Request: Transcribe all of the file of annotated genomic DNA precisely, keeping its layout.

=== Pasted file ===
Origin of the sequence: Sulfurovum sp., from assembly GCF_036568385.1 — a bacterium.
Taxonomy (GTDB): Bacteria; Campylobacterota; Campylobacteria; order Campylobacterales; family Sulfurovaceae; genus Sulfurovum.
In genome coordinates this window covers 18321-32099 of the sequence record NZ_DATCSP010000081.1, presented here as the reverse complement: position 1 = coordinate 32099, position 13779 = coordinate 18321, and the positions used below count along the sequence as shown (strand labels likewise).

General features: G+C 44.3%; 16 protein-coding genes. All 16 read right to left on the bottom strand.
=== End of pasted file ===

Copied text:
Origin of the sequence: Sulfurovum sp., from assembly GCF_036568385.1 — a bacterium.
Taxonomy (GTDB): Bacteria; Campylobacterota; Campylobacteria; order Campylobacterales; family Sulfurovaceae; genus Sulfurovum.
In genome coordinates this window covers 18321-32099 of the sequence record NZ_DATCSP010000081.1, presented here as the reverse complement: position 1 = coordinate 32099, position 13779 = coordinate 18321, and the positions used below count along the sequence as shown (strand labels likewise).

General features: G+C 44.3%; 16 protein-coding genes. All 16 read right to left on the bottom strand.